AbstractIn 1978, Government of Pakistan had taken a first step towards the privatization in Pakistan when three nationalized industrial units were handed over to their original owners. In the mid-eighties, privatization began to receive some consideration. A serious attempt in this regard however, was taken during early 1990s, when the government persuaded outright sale of public enterprises, nationalized commercial banks and development financial institutions. This study looks into the financial and economic consequences of transfer of ownership from public to private in the cement industry. The study utilizes the data on twenty cement firms covering 95% of the industry over twenty six years (1986 to 2011), comprising of both public and private ownership periods.
The study utilizes two different techniques; 1) financial performance evaluation using financial ratio analysis such as profitability ratios, operating efficiency ratios, capital investment, output, financial insolvency, and dividend pay-out pattern; 2) economic performance evaluation using adjusted economic ratios such as public profit and profitability and total factor productivity. By using frontier production and cost function, firm level cost and technical efficiency and productivity is estimated to compare the performance over the years. Total factor productivity is further decomposed into technical change and scale component to find out the key sources of productivity change. To shed some light on the labour use efficiency, the study estimated labour demand function using non-linear least square method. To complete the story, an effort was made to estimate competitive conditions in pre- and post deregulation and privatization period using a variety of parametric and non-parametric methods.
It is found that on average, investment spending and output has increased after privatization. Margin on sales and other profitability measures show a jump immediately after privatization but had been falling recently. Overall, profitability levels have suffered due to bad economic and law and order conditions. Public profits and profitability has also improved over the years. The decomposition into cost and technical efficiency reveals that firm-level cost efficiency has improved in the post privatization period. It is also found that firms using dry production process are more efficient both technically and cost wise compared to firms using wet process. When firms are grouped according to location, the north region firms outperformed the south region firms in term of technical as well as cost efficiency. Further, contrary to expectations, labour demand function estimates show decreasing labour use efficiencies.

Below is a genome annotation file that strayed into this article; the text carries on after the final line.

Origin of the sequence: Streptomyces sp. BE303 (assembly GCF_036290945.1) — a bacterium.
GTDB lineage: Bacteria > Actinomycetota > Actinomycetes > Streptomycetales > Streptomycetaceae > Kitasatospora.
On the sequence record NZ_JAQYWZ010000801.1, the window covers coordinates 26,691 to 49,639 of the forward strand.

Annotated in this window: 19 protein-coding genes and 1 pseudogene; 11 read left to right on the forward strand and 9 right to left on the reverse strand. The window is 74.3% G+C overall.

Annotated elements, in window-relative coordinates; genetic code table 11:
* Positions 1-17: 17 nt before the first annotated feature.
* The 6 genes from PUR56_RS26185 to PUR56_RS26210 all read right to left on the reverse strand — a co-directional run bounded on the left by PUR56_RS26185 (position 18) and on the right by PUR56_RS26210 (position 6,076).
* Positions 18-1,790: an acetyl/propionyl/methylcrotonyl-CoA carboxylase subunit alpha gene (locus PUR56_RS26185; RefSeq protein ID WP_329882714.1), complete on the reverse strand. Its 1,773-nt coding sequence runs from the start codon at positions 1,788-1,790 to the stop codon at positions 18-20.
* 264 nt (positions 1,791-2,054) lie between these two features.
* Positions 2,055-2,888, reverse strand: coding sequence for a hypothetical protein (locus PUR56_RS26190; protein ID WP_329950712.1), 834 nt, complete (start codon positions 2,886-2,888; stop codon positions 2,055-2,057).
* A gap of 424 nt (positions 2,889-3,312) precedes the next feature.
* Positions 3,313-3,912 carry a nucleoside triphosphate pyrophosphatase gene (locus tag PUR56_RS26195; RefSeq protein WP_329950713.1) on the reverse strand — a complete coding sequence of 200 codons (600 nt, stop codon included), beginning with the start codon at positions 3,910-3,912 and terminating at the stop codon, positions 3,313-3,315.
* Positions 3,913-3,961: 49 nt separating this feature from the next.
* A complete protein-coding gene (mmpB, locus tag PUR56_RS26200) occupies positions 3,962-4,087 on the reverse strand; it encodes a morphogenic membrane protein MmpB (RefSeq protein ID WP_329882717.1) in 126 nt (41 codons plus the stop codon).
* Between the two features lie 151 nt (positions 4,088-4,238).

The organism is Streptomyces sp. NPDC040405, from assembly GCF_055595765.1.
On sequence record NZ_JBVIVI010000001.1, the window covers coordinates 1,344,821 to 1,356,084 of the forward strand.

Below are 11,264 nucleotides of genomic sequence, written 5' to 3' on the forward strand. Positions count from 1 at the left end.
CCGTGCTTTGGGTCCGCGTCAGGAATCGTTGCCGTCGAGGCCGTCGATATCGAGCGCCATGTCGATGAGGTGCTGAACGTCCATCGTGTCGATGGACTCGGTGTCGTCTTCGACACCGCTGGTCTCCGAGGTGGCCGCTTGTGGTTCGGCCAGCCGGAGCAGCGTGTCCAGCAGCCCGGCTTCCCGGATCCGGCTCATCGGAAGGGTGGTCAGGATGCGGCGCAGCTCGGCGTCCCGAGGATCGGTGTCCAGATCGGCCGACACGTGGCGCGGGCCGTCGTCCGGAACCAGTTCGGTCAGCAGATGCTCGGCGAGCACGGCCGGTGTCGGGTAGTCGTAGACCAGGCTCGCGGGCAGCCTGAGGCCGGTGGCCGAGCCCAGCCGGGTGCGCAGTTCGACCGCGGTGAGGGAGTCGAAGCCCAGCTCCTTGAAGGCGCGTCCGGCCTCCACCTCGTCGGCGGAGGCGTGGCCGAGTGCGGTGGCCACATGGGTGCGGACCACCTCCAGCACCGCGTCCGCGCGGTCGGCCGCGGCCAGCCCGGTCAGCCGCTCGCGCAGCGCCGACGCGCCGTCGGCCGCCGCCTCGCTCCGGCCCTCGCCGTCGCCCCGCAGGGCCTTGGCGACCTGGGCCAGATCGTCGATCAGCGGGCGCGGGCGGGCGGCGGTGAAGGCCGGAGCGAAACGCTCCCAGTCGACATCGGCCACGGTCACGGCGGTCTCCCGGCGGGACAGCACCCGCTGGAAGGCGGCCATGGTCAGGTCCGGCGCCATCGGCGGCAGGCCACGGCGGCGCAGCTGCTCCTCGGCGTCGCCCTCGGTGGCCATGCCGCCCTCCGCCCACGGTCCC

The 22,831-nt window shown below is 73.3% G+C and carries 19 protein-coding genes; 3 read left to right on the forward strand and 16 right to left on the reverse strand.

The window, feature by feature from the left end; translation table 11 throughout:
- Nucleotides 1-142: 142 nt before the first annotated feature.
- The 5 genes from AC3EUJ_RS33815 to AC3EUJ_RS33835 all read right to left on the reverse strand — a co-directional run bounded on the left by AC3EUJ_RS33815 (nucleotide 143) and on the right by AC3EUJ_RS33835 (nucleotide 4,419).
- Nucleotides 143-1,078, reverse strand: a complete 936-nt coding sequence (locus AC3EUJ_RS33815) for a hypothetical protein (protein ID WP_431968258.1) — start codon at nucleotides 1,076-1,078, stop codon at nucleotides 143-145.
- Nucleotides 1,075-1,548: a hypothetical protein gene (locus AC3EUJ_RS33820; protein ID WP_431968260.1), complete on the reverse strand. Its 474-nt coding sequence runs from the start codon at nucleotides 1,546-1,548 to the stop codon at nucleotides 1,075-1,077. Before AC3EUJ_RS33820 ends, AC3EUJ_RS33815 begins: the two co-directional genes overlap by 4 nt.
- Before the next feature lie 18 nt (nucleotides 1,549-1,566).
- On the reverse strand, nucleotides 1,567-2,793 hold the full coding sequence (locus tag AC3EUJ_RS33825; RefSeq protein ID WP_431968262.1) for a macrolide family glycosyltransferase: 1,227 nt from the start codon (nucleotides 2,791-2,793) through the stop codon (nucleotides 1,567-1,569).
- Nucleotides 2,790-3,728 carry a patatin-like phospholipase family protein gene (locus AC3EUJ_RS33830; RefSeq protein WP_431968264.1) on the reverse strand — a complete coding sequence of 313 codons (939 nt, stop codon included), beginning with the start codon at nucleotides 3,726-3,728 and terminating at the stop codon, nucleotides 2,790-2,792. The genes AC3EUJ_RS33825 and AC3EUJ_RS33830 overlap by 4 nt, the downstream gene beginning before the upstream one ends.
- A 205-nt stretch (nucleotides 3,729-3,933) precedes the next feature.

For most of the years this study covers, industry was operating under increasing returns to scale. The estimates of total productivity reveal that the industry has become more productive since 1997, recording 3-4% growth per annum. This growth was achieved primarily, due to technical change after significant investment was made by the new management in technology upgrades. The contribution of scale component was negligible. The evaluation of competitive conditions reveals that the industry as a whole has started exercising some market power in the post reforms period. By estimating biases in input usage, the study concludes that firms are using more labour and capital and less of fuel and material.
|Date of Award||Oct 2012|
|Supervisor||Shabbar Jaffry (Supervisor) & Barry Murphy (Supervisor)|